Central America trip
week 4 of 4
MEXICO | COLOMBIA
Chiapas, Yucatán | Bogotá
note: for practical details on transport, fares, travel times, etc check out Simon’s HOW WE GOT THERE section further down.
A slight misunderstanding when booking our hostel over the internet caused a humorous moment on arrival. Well, I say humorous. It had not been easy to find accommodation at the height of the festive season, and by the time we started looking in earnest all we could get was this very basic hostel, but we were only stopping for one night so we decided to book and hope for the best. Despite having Simon’s name on her reservations list, the good woman on duty the evening of our arrival would not let us check in until the owner was called in, and we could not make any sense of the reason why – despite the fact that we were all talking to each other in Spanish (which both of us speak). After waiting for the owner for absolute ages, it eventually transpired that we had somehow managed to book a family room for eight people, but we were only two people and therefore Simon was clearly a different Simon although they only had one Simon on the list. Oh how we laughed. Once the confusion was cleared, we dropped the bags in our palatial lodgings and went out to grab some dinner.
I should think the only reason to visit this unremarkable town is to explore the nearby ruins of what nowadays is one of the most important archaeological sites in Central America. Like in Tikal, but on a much smaller scale, only part of what it used to be a great Maya city state has been rescued from the jungle and can be visited. We spent most of our day wandering around the ruins, really worth the visit – especially to the site’s Museum.
With Palenque ticked-off the list, we continued our northbound journey and took a bus to the airport in Villahermosa, to catch a flight to the capital of the state of Yucatán (with one of those exotic airlines that Simon likes so much).
Much can be said about the time of the Spanish Empire in the Americas, but one thing for sure is that many beautiful cities remain from that time, and Mérida is no exception. Expressions such as “steeped in history” and “colonial” glow in imaginary neon letters above Mérida’s streets and plazas, it really is a very pleasant city.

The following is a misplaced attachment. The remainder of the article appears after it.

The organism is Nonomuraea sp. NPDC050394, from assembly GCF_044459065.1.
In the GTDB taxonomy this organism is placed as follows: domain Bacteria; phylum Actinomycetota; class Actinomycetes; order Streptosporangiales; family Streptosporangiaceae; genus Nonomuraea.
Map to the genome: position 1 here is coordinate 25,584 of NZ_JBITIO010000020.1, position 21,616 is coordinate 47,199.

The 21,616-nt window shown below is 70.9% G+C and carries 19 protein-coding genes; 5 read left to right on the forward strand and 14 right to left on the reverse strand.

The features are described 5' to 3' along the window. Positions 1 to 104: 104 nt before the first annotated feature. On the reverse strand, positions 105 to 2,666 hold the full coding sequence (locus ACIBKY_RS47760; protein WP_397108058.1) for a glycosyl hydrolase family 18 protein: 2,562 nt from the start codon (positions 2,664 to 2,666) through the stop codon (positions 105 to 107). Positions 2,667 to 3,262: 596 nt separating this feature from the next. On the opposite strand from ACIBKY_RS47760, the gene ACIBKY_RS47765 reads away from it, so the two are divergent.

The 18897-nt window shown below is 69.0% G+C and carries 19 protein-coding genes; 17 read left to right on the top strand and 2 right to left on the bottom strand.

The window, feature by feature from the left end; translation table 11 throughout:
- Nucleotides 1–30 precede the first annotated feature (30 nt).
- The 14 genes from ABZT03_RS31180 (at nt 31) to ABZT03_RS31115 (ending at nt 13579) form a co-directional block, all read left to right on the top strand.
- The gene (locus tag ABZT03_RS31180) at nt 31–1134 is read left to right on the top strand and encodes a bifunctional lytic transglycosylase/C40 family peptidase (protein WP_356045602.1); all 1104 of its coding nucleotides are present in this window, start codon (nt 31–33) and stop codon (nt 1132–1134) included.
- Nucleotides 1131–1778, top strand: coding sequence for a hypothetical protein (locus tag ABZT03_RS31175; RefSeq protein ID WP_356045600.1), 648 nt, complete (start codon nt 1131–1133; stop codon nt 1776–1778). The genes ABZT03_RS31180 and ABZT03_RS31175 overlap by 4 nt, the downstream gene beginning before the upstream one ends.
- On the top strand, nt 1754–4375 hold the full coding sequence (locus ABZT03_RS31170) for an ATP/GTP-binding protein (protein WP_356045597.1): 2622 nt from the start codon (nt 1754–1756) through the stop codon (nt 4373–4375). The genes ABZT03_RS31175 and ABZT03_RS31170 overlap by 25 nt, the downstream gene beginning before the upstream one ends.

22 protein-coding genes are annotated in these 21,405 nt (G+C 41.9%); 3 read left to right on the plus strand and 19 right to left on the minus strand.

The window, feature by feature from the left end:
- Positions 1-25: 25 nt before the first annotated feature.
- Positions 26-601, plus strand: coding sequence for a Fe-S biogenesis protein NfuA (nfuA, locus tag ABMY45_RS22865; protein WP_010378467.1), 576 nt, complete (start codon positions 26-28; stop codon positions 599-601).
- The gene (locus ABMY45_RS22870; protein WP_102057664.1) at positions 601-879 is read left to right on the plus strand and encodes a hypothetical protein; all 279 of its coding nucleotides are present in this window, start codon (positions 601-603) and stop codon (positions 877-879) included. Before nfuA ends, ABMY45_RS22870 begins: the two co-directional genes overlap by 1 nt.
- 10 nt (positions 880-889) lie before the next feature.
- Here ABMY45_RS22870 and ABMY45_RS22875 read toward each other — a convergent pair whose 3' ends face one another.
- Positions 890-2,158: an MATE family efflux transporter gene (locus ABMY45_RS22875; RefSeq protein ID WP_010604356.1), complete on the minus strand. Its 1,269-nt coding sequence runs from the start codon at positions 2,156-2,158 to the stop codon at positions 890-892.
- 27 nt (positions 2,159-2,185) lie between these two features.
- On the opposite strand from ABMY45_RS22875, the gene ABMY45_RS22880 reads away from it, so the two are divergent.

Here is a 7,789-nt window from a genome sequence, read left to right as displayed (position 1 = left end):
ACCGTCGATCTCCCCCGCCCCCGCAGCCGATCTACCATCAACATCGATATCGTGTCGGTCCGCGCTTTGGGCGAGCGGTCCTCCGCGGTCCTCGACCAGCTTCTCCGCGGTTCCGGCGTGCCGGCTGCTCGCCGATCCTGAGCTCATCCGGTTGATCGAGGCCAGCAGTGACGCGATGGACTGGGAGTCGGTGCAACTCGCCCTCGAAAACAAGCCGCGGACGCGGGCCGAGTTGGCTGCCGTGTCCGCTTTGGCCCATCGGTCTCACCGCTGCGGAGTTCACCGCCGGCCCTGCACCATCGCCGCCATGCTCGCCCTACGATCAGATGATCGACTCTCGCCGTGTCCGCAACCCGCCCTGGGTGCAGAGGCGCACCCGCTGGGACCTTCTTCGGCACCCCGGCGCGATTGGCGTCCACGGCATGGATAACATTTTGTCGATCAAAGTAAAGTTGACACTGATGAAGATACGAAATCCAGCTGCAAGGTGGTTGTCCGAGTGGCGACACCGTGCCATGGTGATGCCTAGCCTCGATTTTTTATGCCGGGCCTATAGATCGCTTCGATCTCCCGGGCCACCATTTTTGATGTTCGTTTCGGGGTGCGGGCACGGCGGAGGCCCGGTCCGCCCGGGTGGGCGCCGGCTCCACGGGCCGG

For our last few days in Mexico, in the run up to New Year, Simon chose an excellent B&B which we liked very much once we got used to the bunch of tiny crazy dogs that live in the property. That, and the fact that the owners, Dave and Patrick, went out of their way to make us feel welcome, really helped us relax after three pretty intense weeks.
During one of our walks around the centre of town, Simon fancied trying the local cuisine and once we hit lunch time we made a beeline to the stunning Casona branch of La Chaya Maya, one of Mérida’s most popular eateries, where you just give your name at the door and wait until a table becomes available. Typical dishes, nicely prepared and served in the large rooms and courtyard of a grand colonial house, and at very reasonable prices!; definitely worth the wait. Another great spot for lunch was Apoala, on Parque de Santa Lucía.
A last cultural fix was provided by a visit to the Gran Museo del Mundo Maya. We were impressed by the building itself – no expense spared – and the quality of its exhibits. A very educational experience. On our way back from the museum I caught a glimpse through the window of our Uber (ridiculously cheap in Mexico) of a Donal Trump piñata outside a shop, and I really wanted to stop but then I saw myself having to carry the thing all the way to London and thought better of it.
A couple of lazy evenings hanging out by the pool with Dave and Patrick, and whatever other guests were around that night, rounded up our stay in Mexico. Our return flight was going to be from Colombia because why not, and after saying goodbye to everyone we took the bus to Cancún airport and got on our flight to Bogotá (with a sensible airline this time).
Having spent Christmas in Mexico, we would see the New Year in Colombia. We did stay in Bogotá during our round-the-world trip and we liked it a lot, so we thought it’d be fun to end this trip coming back to this big modern capital city. Hold on to that thought. We would barely have a day and a half in Bogotá so, for the sake of convenience, we booked ourselves into the same hotel as on the previous time. It was good to be back.